A Matte or Glossy Finish on the Cover of Your Self-Published Book - Which Should You Choose?

I googled the crap out of this. Watched videos - you know, the usual stuff we do when we have questions. However, I didn't get a suitable answer. So, when I published the first editions of each book, I decided to go with a matte finish for the covers.

Guess what? For my books, a glossy finish is much nicer and more practical. So, I'm in the process of changing them all to glossy. I'll do all future books in a glossy cover format from now forward.

Why a Glossy Cover Works for This Genre of Books

I write riddle books, books about sayings for cards, and of course, a poetry book. I haven't written, nor plan to write novels. Novel covers may be better in a matte finish, but honestly, I can't give you advice on that.

For Activity Books (Like My Riddle Books & Saying Books and Poetry Books), Here's Why I Believe a Glossy Cover is Best
  1. These types of books are picked up and put down often, and a glossy cover is more durable. The matte cover actually ended up with smudged fingerprints on it from too much handling. 
  2. They look way more professional with glossy covers! My husband put it this way - he said, 'the matte finish made it look like it was purchased at the dollar store, and a glossy finish gives it a bookstore feel' - Yikes!
  3. A glossy cover feels nicer to hold in your hands (a personal thing)
  4. The shiny cover helps the colors to pop more. With fun activity books, the colors are essential, so yah ... glossy all the way for that reason alone.
  5. The matte finish looks more like a school book, the glossy finish gives it an 'author feel.'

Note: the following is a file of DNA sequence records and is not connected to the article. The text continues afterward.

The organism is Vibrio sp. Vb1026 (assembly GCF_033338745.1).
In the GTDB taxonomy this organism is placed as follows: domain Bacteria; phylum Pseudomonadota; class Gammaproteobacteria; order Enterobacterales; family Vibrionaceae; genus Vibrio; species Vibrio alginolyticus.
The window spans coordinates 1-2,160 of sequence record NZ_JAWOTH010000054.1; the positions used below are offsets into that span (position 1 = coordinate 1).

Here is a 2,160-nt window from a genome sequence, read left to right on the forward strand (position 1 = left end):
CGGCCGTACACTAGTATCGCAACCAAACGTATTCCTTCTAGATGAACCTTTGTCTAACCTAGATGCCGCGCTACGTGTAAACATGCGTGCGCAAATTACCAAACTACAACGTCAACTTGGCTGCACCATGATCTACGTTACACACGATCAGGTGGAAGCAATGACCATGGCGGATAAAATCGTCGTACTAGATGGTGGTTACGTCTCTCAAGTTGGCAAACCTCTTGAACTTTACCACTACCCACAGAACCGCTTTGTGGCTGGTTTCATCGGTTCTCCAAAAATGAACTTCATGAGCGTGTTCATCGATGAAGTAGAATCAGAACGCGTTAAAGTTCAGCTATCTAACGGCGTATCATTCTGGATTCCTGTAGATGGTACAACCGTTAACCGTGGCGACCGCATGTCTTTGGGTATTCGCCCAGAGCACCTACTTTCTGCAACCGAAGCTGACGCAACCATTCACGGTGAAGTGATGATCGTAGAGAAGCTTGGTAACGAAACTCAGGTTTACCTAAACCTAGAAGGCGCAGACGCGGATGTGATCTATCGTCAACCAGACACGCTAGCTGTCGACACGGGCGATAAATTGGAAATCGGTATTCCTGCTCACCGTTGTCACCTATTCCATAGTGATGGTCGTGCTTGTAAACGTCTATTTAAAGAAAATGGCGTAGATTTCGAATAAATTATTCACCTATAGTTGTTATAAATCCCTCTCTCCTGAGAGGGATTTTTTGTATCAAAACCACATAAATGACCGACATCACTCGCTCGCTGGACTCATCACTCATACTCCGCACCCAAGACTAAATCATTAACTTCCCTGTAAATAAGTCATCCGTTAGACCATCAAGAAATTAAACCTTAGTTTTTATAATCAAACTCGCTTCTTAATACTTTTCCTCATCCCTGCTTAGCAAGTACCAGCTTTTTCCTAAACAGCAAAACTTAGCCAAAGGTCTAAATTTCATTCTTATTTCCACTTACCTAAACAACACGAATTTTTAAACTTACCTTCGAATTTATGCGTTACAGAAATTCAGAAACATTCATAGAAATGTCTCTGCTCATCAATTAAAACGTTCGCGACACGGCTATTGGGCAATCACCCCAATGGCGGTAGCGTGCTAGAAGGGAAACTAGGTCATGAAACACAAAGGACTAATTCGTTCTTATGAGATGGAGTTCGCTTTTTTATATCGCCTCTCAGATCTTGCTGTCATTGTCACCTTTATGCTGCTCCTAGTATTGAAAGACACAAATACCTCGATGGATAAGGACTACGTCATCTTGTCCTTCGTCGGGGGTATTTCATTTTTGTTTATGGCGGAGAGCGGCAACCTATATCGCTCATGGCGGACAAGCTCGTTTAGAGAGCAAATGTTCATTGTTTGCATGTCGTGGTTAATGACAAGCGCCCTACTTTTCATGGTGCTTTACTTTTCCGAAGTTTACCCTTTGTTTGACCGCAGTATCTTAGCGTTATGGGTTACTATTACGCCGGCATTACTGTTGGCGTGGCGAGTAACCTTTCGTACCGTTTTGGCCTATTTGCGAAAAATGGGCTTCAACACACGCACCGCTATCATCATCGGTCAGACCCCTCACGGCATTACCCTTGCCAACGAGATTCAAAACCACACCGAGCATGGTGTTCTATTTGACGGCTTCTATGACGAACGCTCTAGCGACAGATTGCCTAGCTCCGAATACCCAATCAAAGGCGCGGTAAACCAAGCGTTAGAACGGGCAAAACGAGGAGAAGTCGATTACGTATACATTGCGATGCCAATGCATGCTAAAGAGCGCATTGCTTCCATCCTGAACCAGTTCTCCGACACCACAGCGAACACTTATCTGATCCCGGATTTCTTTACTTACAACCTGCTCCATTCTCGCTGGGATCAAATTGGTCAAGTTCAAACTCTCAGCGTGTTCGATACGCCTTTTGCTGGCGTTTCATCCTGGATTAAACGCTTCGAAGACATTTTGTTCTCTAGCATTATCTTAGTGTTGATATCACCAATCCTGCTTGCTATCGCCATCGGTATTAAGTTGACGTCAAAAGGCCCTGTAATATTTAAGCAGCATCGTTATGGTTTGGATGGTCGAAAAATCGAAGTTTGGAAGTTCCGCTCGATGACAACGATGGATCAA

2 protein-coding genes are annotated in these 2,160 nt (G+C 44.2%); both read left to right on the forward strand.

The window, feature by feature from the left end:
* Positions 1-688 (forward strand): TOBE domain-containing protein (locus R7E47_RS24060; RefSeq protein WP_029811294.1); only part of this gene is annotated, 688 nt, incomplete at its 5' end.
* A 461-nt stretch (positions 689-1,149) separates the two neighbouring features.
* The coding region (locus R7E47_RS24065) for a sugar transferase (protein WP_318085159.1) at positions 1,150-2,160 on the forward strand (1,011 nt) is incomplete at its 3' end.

The Cellphone Photos of the Books Below Don't Really Capture the Difference Between Matte and Glossy However There is A Big Difference:


Both of These Riddle Books Have a GLOSSY COVER
 #STUMPED - A Party Game

The Book on the Left is a MATTE Finish
The Book on the Right is a GLOSSY Finish
Boredom Buster Riddles - #Stumped Volume 4

The final vote of approval came from my adult kids and my husband, they all agreed that the glossy covers were superior to the matte covers. Sorry matte.

My Non-Guru Self-Publishing Journey in Articles:
1. How to get started on that eBook you've been meaning to do for decades
2. Confessions of a Newbie Self-Publisher
3. 5 Helpful Tools from a Newbie Self-Publisher
4. 3 More Tips from a Newbie Self-Publisher


Note: The author may receive a commission from purchases made using links found in this article. “As an Amazon Associate I (we) earn from qualifying purchases.”


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Sunday, November 3, 2019

3 More Tips from a Newbie Self-Publisher

3 Additional Newbie Self-Publisher Tips
From a Fellow Newbie's Experience
In the previous few articles, I reviewed my newbie experiences with self-publishing. Since I've published my third book, and still have some hair left, there's more to share.

Again, I'm not a publishing guru, I'm just sharing tips as I go through the process.

If you've published paperbacks, you understand that your book can then be uploaded in digital format as an eBook.

I started in reverse. My first book was an eBook. After publishing an eBook, I learned to publish paperbacks.

However, once I mastered (yeah right) the ability to publish a paperback, I changed the order I publish books in:

  •  My books are written for Paperback publishing first
  •  Then that same book is uploaded as an eBook

I prefer doing paperback books first. The physical copy is usually more detailed and takes a bit more care in its design.